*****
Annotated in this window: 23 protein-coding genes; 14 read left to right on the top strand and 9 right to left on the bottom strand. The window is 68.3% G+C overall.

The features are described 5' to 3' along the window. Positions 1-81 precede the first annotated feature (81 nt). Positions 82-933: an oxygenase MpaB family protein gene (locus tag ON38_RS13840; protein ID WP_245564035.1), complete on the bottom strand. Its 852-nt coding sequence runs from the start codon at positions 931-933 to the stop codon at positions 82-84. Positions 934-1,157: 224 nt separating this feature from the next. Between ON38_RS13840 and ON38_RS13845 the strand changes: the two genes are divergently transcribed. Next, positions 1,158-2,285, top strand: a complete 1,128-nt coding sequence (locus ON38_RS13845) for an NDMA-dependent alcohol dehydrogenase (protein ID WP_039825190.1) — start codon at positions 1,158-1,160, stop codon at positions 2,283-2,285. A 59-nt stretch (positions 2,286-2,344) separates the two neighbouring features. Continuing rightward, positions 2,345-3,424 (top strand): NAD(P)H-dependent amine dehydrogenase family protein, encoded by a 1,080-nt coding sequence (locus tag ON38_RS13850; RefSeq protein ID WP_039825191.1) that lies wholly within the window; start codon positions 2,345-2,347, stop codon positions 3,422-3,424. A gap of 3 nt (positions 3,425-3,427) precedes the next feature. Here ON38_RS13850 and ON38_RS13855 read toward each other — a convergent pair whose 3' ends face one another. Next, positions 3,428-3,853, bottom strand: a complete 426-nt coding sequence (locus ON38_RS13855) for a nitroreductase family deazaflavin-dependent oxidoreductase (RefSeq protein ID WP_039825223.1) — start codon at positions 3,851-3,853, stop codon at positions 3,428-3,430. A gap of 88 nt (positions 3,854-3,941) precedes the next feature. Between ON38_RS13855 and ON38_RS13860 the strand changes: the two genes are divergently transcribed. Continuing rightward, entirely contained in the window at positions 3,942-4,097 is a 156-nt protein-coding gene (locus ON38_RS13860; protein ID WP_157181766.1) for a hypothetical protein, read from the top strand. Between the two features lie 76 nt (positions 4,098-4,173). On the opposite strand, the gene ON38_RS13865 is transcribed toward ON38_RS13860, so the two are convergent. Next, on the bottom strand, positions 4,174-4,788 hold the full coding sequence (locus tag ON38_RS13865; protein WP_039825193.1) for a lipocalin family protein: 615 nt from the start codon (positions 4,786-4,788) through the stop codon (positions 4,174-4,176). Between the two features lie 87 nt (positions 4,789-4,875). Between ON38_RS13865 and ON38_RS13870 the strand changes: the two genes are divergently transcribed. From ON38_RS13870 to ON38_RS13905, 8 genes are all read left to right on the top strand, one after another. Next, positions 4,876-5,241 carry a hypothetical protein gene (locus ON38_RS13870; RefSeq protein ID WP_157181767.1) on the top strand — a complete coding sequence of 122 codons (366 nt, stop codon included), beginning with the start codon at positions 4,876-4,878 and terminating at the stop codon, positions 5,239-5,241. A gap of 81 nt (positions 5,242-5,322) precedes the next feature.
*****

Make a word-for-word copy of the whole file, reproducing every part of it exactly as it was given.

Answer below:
Annotated in this window: 23 protein-coding genes; 14 read left to right on the top strand and 9 right to left on the bottom strand. The window is 68.3% G+C overall.

The features are described 5' to 3' along the window. Positions 1-81 precede the first annotated feature (81 nt). Positions 82-933: an oxygenase MpaB family protein gene (locus tag ON38_RS13840; protein ID WP_245564035.1), complete on the bottom strand. Its 852-nt coding sequence runs from the start codon at positions 931-933 to the stop codon at positions 82-84. Positions 934-1,157: 224 nt separating this feature from the next. Between ON38_RS13840 and ON38_RS13845 the strand changes: the two genes are divergently transcribed. Next, positions 1,158-2,285, top strand: a complete 1,128-nt coding sequence (locus ON38_RS13845) for an NDMA-dependent alcohol dehydrogenase (protein ID WP_039825190.1) — start codon at positions 1,158-1,160, stop codon at positions 2,283-2,285. A 59-nt stretch (positions 2,286-2,344) separates the two neighbouring features. Continuing rightward, positions 2,345-3,424 (top strand): NAD(P)H-dependent amine dehydrogenase family protein, encoded by a 1,080-nt coding sequence (locus tag ON38_RS13850; RefSeq protein ID WP_039825191.1) that lies wholly within the window; start codon positions 2,345-2,347, stop codon positions 3,422-3,424. A gap of 3 nt (positions 3,425-3,427) precedes the next feature. Here ON38_RS13850 and ON38_RS13855 read toward each other — a convergent pair whose 3' ends face one another. Next, positions 3,428-3,853, bottom strand: a complete 426-nt coding sequence (locus ON38_RS13855) for a nitroreductase family deazaflavin-dependent oxidoreductase (RefSeq protein ID WP_039825223.1) — start codon at positions 3,851-3,853, stop codon at positions 3,428-3,430. A gap of 88 nt (positions 3,854-3,941) precedes the next feature. Between ON38_RS13855 and ON38_RS13860 the strand changes: the two genes are divergently transcribed. Continuing rightward, entirely contained in the window at positions 3,942-4,097 is a 156-nt protein-coding gene (locus ON38_RS13860; protein ID WP_157181766.1) for a hypothetical protein, read from the top strand. Between the two features lie 76 nt (positions 4,098-4,173). On the opposite strand, the gene ON38_RS13865 is transcribed toward ON38_RS13860, so the two are convergent. Next, on the bottom strand, positions 4,174-4,788 hold the full coding sequence (locus tag ON38_RS13865; protein WP_039825193.1) for a lipocalin family protein: 615 nt from the start codon (positions 4,786-4,788) through the stop codon (positions 4,174-4,176). Between the two features lie 87 nt (positions 4,789-4,875). Between ON38_RS13865 and ON38_RS13870 the strand changes: the two genes are divergently transcribed. From ON38_RS13870 to ON38_RS13905, 8 genes are all read left to right on the top strand, one after another. Next, positions 4,876-5,241 carry a hypothetical protein gene (locus ON38_RS13870; RefSeq protein ID WP_157181767.1) on the top strand — a complete coding sequence of 122 codons (366 nt, stop codon included), beginning with the start codon at positions 4,876-4,878 and terminating at the stop codon, positions 5,239-5,241. A gap of 81 nt (positions 5,242-5,322) precedes the next feature.